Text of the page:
Is a fresh report of the mainframe’s demise once again greatly exaggerated?
The report, issued by Celent in September asks whether mainframe-based core insurance systems are “on the road to oblivion.” It turns out though that the research and consulting firm’s beef is not so much with mainframe hardware as it is with aging core systems software. And when the report’s authors say ‘aging’, they really mean it.
“Insurers often talk about their primary system that was installed 20, 30, 40, and even close to 50 years ago,” the Celent report states. “In an industry, computers, where the speed of technology doubles every 18 months, the thought of a 50-year-old system is somewhat stunning.”
Perhaps, but also completely sensible. Tom Scales, co-author of Celent’s mainframe report and research director of its Americas life and health insurance practice, explains that insurers didn’t mean to let their systems get so old. It’s just that the software was paid for and running fine and there wasn’t a compelling reason to replace it. Their attention was focused instead on creating new products that could grow the business.
“It’s like a car you drive to work every day,” Scales says. “It’s just your commuting car, it’s not very exciting, but it runs, the maintenance is low and the gas mileage is good. Unless you really need one, why would you go out and buy a new car?”
Back to insurance, Scales notes that the cost of moving a core system from one hardware set up to another can be astronomical. And the return on investment, especially for insurance products that no longer attract new business, is essentially nil.
Mainframe hardware, meanwhile, shows no signs of going away. SHARE, the mainframe user group founded back in 1955, is still going strong with more than 20,000 members from nearly 2,000 organizations. SHARE likes to point out that nine of today’s 10 largest insurers run the latest mainframes from IBM, and nine out of the top 10 life and health insurers currently process their high-volume transactions on mainframes.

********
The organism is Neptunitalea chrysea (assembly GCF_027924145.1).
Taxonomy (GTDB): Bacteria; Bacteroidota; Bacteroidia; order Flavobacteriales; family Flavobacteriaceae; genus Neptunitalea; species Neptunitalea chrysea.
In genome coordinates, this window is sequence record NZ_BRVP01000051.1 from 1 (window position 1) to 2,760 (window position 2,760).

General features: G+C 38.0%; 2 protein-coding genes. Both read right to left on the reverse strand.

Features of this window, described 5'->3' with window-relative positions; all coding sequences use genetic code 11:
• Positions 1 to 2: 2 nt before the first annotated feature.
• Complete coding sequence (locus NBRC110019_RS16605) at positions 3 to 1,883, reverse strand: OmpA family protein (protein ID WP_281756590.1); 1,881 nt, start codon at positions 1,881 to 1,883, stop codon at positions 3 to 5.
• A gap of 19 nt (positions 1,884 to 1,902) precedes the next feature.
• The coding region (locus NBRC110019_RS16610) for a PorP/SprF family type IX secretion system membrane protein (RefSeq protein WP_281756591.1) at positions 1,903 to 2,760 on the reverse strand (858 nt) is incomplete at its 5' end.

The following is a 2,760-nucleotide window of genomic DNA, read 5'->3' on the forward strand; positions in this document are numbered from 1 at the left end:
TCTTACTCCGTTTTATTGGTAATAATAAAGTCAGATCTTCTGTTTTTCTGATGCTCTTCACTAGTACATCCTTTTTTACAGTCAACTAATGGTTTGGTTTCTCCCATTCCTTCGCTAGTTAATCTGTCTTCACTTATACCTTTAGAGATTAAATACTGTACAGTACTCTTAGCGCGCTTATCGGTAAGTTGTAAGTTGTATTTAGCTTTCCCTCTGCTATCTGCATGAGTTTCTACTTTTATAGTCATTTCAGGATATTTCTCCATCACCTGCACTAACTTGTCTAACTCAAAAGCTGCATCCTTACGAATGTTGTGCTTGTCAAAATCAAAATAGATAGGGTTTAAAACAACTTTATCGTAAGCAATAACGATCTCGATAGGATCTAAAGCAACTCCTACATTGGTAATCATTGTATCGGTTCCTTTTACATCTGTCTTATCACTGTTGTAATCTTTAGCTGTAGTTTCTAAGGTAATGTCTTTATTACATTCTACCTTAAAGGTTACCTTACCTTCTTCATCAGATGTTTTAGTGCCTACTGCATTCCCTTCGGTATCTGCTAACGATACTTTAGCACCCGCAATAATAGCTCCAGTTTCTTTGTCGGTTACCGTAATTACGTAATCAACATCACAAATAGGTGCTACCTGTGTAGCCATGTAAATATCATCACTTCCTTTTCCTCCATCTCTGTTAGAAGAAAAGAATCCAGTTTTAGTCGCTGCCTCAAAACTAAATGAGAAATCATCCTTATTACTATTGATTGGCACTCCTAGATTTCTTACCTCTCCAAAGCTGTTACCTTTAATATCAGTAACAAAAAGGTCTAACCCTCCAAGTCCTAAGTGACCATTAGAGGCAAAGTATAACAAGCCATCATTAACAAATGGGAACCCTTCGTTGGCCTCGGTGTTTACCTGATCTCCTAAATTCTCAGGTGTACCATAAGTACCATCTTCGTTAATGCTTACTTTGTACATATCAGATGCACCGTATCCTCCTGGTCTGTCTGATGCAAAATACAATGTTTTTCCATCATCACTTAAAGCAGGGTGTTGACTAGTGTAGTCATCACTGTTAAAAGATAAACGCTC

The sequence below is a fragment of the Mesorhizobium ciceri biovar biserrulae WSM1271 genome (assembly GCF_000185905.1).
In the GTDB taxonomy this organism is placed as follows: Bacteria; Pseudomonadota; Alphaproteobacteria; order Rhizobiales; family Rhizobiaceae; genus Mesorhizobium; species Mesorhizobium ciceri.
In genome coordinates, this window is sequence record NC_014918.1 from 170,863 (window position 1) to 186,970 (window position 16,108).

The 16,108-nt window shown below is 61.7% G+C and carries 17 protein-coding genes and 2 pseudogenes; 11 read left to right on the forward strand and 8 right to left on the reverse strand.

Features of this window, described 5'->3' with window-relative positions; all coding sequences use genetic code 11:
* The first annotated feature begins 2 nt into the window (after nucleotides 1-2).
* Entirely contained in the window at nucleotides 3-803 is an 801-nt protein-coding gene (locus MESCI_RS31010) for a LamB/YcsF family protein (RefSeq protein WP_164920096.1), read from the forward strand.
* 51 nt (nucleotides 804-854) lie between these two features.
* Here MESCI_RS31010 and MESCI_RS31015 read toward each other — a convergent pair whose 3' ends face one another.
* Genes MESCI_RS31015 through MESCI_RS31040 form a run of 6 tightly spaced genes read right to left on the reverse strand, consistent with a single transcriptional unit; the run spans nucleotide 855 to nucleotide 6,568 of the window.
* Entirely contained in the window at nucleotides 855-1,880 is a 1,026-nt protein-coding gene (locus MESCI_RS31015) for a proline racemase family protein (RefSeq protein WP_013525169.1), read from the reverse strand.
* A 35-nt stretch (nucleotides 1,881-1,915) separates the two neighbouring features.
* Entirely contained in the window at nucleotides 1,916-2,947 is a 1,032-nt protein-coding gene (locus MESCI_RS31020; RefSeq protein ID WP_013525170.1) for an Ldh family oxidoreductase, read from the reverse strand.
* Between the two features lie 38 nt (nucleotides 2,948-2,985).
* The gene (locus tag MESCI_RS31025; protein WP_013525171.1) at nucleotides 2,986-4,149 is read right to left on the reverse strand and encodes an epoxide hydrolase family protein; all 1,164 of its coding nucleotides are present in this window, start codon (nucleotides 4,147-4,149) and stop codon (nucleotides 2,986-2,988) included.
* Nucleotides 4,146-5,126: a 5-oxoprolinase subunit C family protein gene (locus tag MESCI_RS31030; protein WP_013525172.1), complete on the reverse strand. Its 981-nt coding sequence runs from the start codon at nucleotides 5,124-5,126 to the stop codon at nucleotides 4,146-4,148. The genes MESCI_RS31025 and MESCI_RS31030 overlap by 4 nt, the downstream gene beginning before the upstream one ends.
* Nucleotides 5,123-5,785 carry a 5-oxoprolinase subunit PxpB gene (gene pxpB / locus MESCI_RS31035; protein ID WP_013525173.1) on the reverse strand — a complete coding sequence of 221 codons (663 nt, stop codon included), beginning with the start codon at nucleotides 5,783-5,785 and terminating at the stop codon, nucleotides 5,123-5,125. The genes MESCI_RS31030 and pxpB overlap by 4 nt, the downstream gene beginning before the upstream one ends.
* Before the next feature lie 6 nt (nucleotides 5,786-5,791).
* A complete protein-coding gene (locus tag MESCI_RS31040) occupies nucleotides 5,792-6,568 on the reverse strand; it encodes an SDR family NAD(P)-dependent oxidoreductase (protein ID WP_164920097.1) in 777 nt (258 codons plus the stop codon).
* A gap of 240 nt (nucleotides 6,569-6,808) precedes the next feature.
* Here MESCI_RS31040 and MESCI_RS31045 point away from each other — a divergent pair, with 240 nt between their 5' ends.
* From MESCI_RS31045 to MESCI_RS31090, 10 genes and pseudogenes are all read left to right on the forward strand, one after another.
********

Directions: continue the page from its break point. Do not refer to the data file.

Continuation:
Similarly, in a survey of nearly 1,200 mainframe users worldwide—with over a third working in finance and insurance—more than 90 percent of the respondents indicated that they believe the mainframe will continue as a viable platform. In the same survey, conducted last year by BMC Software, only eight percent viewed the mainframe as no longer viable. Yet more than 60 percent said that they expect their own organizations’ mainframe computing power, as expressed in millions of instructions per second (MIPS), to increase over the next two years.
IBM, the last of the tech industry’s mainframe-hardware suppliers, shows no sign of quitting the market. This year, in fact, the company announced not one but two new mainframes: the z13 in January and the LinuxONE last month. The z13 in particular offers features that are proving particularly attractive to insurers, including the ability to process both high-volume transactions and big data analytics, says Deon Newman, IBM’s VP of marketing for z Systems.
“We see large insurers that, in some cases, are paying out $750 million to over $1 billion in payments that maybe shouldn’t be made,” Newman says. “The root cause of these incorrect payments is that insurers aren’t able to score, on the systems they currently run, with analytics. Many of them are scoring just 10 percent of the clients, so there are all these payments that shouldn’t be paid, but are paid.”
By allowing insurers to score virtually all of their claims, the z13 can lead to savings as high as 25 or 30 percent. “Do the math, and we’re talking maybe $250 million to $300 million of potential savings,” Newman says.
Demonstrating the potential for sizeable cost savings is also an effective way to get insurers to invest in new core system software, but there are others.
The potential to generate more revenue is a powerful inducement, says Celent’s Scales, such as when management wants to sell a new product that the older core systems simply can’t support. Another is the outsized risks associated with no longer being able to support a major policy category or set of products.
An alternative to wholesale systems replacement, according to Scales, are what he terms “cafeteria style” offerings, which permit insurers to pick and choose the specific functions they want to upgrade. A growing number of insurance-software vendors are taking this approach. One example is Fineos, which offers modern claims systems for life, accident and health insurance.
Of this sort of thing, “You’re going to be seeing a lot more,” Scales predicts. He believes insurance CIOs are increasingly willing to spend money to improve their technology environment. That leads him to believe the next five years will be “pretty explosive” as insurers start to roll out new technology. Most of it will go towards supporting new products and initiatives, Scales predicts, “because, let’s face it, insurance companies are going to invest in places that bring in new revenue.”
This article courtesy of Information Management's sister brand, Insurance Networking News.
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